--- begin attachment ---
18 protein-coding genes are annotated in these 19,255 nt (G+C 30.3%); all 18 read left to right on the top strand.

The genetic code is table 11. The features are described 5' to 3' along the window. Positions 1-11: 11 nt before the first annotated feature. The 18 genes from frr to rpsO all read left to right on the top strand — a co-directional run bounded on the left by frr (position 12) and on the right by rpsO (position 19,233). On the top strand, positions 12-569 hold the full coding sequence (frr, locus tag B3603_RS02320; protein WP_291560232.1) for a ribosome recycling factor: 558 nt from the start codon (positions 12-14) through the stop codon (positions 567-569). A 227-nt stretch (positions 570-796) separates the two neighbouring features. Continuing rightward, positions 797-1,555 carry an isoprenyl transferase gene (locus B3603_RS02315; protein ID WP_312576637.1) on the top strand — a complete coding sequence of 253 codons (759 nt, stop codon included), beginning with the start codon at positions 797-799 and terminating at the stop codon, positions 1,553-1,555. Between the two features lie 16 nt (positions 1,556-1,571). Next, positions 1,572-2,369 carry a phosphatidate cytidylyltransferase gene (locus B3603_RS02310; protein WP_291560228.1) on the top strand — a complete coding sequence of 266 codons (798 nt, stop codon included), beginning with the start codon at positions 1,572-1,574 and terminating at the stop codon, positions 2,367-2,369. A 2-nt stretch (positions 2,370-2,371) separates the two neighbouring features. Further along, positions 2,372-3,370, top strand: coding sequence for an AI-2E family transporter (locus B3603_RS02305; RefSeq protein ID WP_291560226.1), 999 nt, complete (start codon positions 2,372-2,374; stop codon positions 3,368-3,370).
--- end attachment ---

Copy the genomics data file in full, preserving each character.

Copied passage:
18 protein-coding genes are annotated in these 19,255 nt (G+C 30.3%); all 18 read left to right on the top strand.

The genetic code is table 11. The features are described 5' to 3' along the window. Positions 1-11: 11 nt before the first annotated feature. The 18 genes from frr to rpsO all read left to right on the top strand — a co-directional run bounded on the left by frr (position 12) and on the right by rpsO (position 19,233). On the top strand, positions 12-569 hold the full coding sequence (frr, locus tag B3603_RS02320; protein WP_291560232.1) for a ribosome recycling factor: 558 nt from the start codon (positions 12-14) through the stop codon (positions 567-569). A 227-nt stretch (positions 570-796) separates the two neighbouring features. Continuing rightward, positions 797-1,555 carry an isoprenyl transferase gene (locus B3603_RS02315; protein ID WP_312576637.1) on the top strand — a complete coding sequence of 253 codons (759 nt, stop codon included), beginning with the start codon at positions 797-799 and terminating at the stop codon, positions 1,553-1,555. Between the two features lie 16 nt (positions 1,556-1,571). Next, positions 1,572-2,369 carry a phosphatidate cytidylyltransferase gene (locus B3603_RS02310; protein WP_291560228.1) on the top strand — a complete coding sequence of 266 codons (798 nt, stop codon included), beginning with the start codon at positions 1,572-1,574 and terminating at the stop codon, positions 2,367-2,369. A 2-nt stretch (positions 2,370-2,371) separates the two neighbouring features. Further along, positions 2,372-3,370, top strand: coding sequence for an AI-2E family transporter (locus B3603_RS02305; RefSeq protein ID WP_291560226.1), 999 nt, complete (start codon positions 2,372-2,374; stop codon positions 3,368-3,370).